Pam, you reach in from your life toward the farm, I reach out toward the farm from the woods. We meet at the farmers market!
James I smile back at you. How many times in my life I have been grateful for a smile.
Often I do not see what I am saying until you repeat it back to me. Yes Ember, the peace of wholeness. As I look back upon Innermost House, I think there is nothing I am so thankful for as the peace of living in wholeness with the inward world.
It is so true about having your cupboards full, Sherry. In that way every market day is a little Thanksgiving. Of course it helps when you have so few cupboards. You can fill them up and hardly have to have anything!
Julie and Leah, it really is grand to just get by. That is part of what makes the difference for me about Innermost House. There is so much grandeur in so little.
And Alice, you have me remembering the years when we did not have fire. I have faith in your faith. You too are building beautiful memories of being true to your Innermost Life.
Thanksgiving morning! Winter mornings always begin with the cold at Innermost House. On the coldest days the chill never really passes, but lingers in the corners with remnants of the night. The cold and dark are essential somehow. I would not dispel it if I could. It makes a space for the candles and the fire in the way that hunger makes a space for the meal.
We do not light a fire this morning, but we do have a hot breakfast that we take back up to the warmth of our bed. Eggs and sweet potatoes have been baking all night in the embers, and with a little fruit they make the perfect beginning to a Thanksgiving day. When we step outside into the morning sun it actually feels a little warmer than it did indoors. I don't think it really is warmer, but the sunshine makes it seem so.
We cut wood each week during the winter months, keeping just ahead of need. Limbs and branches enough for a year are gathered and stored upright under dense scrub oaks just at the edge of the woods. We keep the pile high and loose so that it is not too tempting to the woodland creatures.
Though we have enough cut wood on the porch to burn for a few days, we go out to choose some especially interesting branches to burn for the holiday. Fruit tree prunings can be very beautiful. I especially love cherry with its dark glossy bark and striated markings, and apple with its lichen blotches of green and orange.
We do the cutting right on the porch. It's pretty light work—which is easy for me to say since Michael does all the working! He doesn't use an axe or maul as we have elsewhere because we don't split the small pieces of wood; he just uses a light garden saw to crosscut them.
We position a branch twig-end outward on the porch so that it extends beyond the edge. I stand on the thick end to keep it steady while Michael stands down on the ground and saws off length after length, each one less than a foot long so we have enough room in the firebox for the trivet and kettle. I enjoy watching him work—and soon at least one of us is warm.
We go inside to lay the fire. Michael makes different kinds of arrangements depending on the cold, the length of the burning day, and the holiday or mood. Today he lays a fire of apple tree branches with the twiggy spray of an oak tree atop, acorns still attached. He calls me in from the kitchen to watch it take flame. Whatever I'm doing, I like to watch the first few minutes of a new fire.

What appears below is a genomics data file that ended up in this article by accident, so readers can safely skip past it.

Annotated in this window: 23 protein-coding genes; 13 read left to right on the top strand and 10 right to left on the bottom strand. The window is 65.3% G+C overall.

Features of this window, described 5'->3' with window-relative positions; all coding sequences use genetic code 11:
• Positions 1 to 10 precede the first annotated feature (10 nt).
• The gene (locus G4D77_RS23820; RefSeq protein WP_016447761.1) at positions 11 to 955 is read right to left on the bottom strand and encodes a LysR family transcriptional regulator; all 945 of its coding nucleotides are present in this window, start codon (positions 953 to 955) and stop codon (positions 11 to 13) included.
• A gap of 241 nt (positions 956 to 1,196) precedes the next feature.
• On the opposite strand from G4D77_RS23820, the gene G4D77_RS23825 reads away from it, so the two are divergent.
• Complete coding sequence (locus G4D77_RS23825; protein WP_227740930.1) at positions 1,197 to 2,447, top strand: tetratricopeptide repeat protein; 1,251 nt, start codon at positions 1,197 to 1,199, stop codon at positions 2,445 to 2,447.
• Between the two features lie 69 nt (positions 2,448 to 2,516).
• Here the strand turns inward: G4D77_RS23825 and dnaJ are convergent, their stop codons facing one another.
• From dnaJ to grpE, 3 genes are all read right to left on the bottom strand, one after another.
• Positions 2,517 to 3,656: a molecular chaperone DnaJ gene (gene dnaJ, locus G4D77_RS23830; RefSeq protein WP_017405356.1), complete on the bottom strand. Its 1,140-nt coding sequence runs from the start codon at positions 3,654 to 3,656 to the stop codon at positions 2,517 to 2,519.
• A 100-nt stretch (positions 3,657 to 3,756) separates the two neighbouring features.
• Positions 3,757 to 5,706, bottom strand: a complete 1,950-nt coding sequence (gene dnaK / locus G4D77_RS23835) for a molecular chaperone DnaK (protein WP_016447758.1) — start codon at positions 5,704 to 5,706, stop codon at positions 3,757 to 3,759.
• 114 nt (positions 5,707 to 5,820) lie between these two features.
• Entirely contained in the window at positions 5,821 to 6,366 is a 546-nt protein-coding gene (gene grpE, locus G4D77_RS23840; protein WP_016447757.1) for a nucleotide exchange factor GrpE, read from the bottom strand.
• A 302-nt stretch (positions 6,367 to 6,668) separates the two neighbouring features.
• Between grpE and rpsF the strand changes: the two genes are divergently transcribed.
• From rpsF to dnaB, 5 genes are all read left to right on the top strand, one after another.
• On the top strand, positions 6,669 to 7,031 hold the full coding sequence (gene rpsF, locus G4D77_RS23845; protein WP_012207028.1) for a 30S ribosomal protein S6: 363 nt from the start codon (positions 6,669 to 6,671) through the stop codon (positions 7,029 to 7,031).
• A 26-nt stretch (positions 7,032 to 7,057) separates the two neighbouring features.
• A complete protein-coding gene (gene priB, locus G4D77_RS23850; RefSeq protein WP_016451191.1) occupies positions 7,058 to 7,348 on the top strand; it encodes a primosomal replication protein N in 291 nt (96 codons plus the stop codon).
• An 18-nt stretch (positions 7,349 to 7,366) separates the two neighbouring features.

In the kitchen I'm cutting up vegetables and greens for our Thanksgiving meal. There are onions and carrots and tomatoes, brussel sprouts and broccoli, eggplant, cauliflower and kale. I wash and cut each into size according to toughness, but everything will have plenty of time to cook. I don't cut anything too fine because we prefer the ingredients to maintain some of their separate character.
Before I put anything into the pot I rub a little olive oil over the inside. We use so little that instead of buying jars of oil I use the oil from a small jar of sun dried tomatoes. After I have everything in I add a little water and some wild rice on top. And today I add half a jar of marinara sauce. Olives are the only other food I buy in a jar. These all say refrigerate after opening. The whole house is a refrigerator!
Our one pot is a French cast iron oven with black enamel baked on. Of all the pots I've ever used this is my favorite. It is the perfect size for the two of us, but big enough for guests if we serve other foods with the meal.
It is almost unbelievably easy to care for—I just wipe it clean as soon as I've filled our eating bowls and the heat it retains will dry out all the moisture. It is a very Useful Pot.
It takes about an hour before the fire begins to yield cooking embers. When it does we pick out the hottest ones from the heart of the fire and move them over to the trivet, where a hole is dug in the ash to contain them. Once the pot is on we continue to renew the embers for perhaps three hours while the stew cooks.
The food will be cooked enough to eat in two hours, but it tastes best after three. The feeling of sitting at arm's reach from the fire and the food for hours—well, that is difficult to explain. We and the food and fire are somehow one thing.
We sit there beside the sights and scents and sounds of the hearth and we speak of everything together—the season and the harvest, the shape of history and the harmonies of the world. We are grown together like the foods in the stew we await. I have so much to be thankful for.